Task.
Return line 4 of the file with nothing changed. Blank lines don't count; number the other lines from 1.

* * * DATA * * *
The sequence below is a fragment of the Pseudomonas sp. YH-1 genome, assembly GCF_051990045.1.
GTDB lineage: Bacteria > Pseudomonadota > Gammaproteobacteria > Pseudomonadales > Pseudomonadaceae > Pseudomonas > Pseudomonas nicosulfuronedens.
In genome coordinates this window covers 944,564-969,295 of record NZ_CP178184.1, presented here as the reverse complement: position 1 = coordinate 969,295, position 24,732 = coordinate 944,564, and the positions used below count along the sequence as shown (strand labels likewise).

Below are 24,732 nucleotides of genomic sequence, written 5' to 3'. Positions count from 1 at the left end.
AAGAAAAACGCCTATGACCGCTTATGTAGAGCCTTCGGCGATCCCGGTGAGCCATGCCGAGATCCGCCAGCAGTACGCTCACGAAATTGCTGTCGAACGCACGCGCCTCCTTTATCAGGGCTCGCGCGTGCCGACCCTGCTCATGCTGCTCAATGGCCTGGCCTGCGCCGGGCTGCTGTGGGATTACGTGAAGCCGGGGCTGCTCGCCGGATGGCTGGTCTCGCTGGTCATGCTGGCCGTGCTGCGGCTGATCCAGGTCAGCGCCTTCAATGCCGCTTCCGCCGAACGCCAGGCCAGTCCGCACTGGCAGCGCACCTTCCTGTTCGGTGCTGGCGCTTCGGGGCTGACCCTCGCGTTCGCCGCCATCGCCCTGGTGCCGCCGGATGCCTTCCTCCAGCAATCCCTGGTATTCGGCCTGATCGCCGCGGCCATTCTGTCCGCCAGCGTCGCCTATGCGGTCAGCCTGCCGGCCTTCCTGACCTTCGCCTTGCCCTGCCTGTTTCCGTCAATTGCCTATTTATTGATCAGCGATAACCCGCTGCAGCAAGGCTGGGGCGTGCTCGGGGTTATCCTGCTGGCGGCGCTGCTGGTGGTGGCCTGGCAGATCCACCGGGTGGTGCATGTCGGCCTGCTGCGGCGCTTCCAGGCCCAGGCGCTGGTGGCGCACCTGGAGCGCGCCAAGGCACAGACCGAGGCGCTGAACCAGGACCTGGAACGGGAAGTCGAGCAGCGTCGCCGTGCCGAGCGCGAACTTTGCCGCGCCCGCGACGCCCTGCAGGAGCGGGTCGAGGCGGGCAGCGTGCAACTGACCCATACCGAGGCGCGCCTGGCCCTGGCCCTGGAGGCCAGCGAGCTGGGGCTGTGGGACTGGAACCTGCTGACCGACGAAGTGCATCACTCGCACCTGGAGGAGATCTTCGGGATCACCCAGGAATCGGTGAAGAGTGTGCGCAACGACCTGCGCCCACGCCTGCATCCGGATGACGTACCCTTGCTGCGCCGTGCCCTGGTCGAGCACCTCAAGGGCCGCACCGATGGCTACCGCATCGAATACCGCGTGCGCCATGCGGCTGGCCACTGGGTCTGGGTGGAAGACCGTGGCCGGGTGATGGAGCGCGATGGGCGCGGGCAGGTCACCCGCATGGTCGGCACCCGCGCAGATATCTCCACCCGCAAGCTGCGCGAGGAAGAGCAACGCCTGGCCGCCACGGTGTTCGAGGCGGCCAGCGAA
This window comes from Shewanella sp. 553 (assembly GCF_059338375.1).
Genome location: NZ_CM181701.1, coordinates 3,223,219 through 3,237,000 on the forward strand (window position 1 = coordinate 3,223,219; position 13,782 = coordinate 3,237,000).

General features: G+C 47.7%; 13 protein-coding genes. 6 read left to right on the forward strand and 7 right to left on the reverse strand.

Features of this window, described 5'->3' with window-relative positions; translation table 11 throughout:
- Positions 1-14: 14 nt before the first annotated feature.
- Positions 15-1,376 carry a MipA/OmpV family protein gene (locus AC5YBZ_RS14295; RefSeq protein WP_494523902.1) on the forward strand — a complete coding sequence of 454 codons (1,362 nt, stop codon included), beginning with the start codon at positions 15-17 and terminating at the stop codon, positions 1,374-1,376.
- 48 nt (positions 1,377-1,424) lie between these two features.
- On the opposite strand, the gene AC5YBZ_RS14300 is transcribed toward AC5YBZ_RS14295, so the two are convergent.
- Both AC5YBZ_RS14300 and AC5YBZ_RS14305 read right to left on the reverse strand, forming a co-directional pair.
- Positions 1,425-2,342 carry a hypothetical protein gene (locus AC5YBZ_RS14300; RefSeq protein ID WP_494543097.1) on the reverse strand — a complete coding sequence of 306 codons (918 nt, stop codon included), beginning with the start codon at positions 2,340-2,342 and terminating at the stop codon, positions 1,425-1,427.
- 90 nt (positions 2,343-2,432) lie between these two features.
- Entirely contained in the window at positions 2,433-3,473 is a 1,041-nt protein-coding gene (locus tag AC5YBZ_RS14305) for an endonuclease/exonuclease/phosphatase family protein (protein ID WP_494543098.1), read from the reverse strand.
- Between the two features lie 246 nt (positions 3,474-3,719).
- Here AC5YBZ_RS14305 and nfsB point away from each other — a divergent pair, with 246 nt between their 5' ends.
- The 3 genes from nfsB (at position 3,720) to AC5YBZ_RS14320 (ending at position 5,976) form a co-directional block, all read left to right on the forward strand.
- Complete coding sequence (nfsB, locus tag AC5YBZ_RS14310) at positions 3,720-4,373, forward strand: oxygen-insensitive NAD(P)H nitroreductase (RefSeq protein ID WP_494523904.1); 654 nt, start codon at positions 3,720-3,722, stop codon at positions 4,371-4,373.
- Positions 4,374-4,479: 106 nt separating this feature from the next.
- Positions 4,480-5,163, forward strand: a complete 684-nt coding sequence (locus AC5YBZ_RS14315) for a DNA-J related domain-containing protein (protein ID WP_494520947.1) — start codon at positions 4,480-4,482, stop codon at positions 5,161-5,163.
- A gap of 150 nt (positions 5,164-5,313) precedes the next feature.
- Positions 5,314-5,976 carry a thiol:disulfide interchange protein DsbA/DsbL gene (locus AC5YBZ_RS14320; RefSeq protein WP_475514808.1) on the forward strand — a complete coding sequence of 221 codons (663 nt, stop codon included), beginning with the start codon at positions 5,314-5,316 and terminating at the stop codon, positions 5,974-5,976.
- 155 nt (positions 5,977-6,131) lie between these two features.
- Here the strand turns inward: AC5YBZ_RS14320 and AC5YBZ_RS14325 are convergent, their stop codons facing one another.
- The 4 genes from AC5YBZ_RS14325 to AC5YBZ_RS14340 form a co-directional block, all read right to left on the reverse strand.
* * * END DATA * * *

Below are 24,732 nucleotides of genomic sequence, written 5' to 3'. Positions count from 1 at the left end.